Masters Theses

Date of Award


Degree Type


Degree Name

Master of Science


Nuclear Engineering

Major Professor

Laurence F. Miller

Committee Members

Ronald R. Pevey, Gloria T. Mei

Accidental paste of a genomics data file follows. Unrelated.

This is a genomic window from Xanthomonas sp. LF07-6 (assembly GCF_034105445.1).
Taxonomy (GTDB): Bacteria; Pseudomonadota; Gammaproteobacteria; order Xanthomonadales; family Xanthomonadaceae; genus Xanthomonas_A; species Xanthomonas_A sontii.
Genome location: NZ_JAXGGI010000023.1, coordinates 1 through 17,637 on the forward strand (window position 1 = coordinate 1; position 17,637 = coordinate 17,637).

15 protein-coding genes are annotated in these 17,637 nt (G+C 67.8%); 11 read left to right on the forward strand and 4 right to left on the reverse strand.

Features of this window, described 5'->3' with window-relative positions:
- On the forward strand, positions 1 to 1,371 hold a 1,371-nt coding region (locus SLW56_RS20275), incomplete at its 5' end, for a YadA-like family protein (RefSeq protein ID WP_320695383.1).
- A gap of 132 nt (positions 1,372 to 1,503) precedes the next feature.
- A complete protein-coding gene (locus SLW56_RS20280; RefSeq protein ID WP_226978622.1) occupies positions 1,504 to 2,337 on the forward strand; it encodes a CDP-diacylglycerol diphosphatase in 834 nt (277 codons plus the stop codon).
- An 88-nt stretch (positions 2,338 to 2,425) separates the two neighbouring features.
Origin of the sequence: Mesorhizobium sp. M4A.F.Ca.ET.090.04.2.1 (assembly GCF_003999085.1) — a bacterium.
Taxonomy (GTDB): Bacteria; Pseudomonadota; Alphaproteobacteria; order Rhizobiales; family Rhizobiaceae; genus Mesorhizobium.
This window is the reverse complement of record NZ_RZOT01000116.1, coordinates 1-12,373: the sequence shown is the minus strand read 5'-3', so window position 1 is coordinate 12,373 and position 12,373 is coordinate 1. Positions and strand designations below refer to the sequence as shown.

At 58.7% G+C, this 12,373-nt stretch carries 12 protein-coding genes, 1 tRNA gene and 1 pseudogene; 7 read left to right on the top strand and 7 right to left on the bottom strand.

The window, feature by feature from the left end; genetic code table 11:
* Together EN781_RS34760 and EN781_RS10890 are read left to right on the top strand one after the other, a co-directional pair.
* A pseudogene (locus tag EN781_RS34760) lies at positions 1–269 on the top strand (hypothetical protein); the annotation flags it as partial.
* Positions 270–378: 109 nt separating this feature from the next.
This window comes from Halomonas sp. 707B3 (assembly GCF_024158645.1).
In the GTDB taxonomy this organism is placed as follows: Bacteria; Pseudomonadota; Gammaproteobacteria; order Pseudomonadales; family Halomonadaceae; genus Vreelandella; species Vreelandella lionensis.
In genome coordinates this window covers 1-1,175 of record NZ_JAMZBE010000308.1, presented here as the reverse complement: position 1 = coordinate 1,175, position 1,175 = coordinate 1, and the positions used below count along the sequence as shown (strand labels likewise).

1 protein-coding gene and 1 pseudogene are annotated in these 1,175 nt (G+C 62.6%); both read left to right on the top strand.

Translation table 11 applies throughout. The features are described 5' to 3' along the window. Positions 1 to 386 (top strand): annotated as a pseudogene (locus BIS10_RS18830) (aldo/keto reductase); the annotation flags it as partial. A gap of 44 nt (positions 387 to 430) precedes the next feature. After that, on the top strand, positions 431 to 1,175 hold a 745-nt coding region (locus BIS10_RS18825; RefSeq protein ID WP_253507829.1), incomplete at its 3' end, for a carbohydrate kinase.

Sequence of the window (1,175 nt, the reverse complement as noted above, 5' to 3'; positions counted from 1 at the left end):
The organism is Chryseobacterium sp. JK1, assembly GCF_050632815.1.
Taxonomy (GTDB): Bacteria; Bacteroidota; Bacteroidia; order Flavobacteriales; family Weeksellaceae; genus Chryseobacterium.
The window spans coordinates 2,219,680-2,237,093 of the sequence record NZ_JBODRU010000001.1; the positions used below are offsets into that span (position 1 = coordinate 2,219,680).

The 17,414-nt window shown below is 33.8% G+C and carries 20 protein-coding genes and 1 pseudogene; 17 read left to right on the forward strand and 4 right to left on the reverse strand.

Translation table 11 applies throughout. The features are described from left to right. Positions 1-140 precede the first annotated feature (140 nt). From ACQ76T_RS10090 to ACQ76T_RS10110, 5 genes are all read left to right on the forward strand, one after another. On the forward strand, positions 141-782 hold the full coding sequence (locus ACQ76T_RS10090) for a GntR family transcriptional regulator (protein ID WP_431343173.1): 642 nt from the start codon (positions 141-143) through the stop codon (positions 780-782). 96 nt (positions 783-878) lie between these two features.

The U.S. Environmental Protection Agency (EPA) and the Nuclear Regulatory Commission (NRC), or NRC agreement states, establish radiation dose limits to members of the public from airborne radionuclide emissions released from facilities licensed to use and/or handle radioactive material. These regulations specify that the licensee ensure that the individual member of the public likely to receive the highest dose shall not be expected to receive a total effective dose equivalent (EDE) in excess of 10 mrem (0.1 mSv) per year. Doses to members of the public from airborne effluents are evaluated using EPA-approved computer programs, such as COMPLY or CAP88. These are screening/compliance computer software programs, which make conservative modeling assumptions and require simple input data. COMPLY code, developed in 1989, is an extension of the National Council on Radiation Protection (NCRP) screening levels which are based on documented and well-known radiological assessment principles that combine environmental transport mechanisms, exposure pathways, and dosimetry components. The EPA no longer provides technical or administrative support for the COMPLY code, although it is still available for download and is still used by licensees. EPA’s CAP88-PC program was developed to demonstrate compliance with the Clean Air Act as applied to radionuclide emissions from licensed facilities outlined in 40 CFR 61 Subpart H (Rad-NESHAP). CAP88-PC is now the only code for effluent emissions that the EPA supports and routinely updates in concert with model improvements. The purpose of this benchmark study was to determine if there is a significant difference between dose estimates obtained for a radioactive waste processing facility’s annual radionuclide effluents using COMPLY-Level 4 and CAP88-PC software codes. Based on the comparison of the code results for one facility and its isotope emissions for the years 2004 to 2012, there was no significant difference found in the results. However, CAP88-PC incorporates the latest science and is easier to use than COMPLY. Since the EPA allows the use of both codes for demonstrating compliance, it is ultimately up to the user on which to select.

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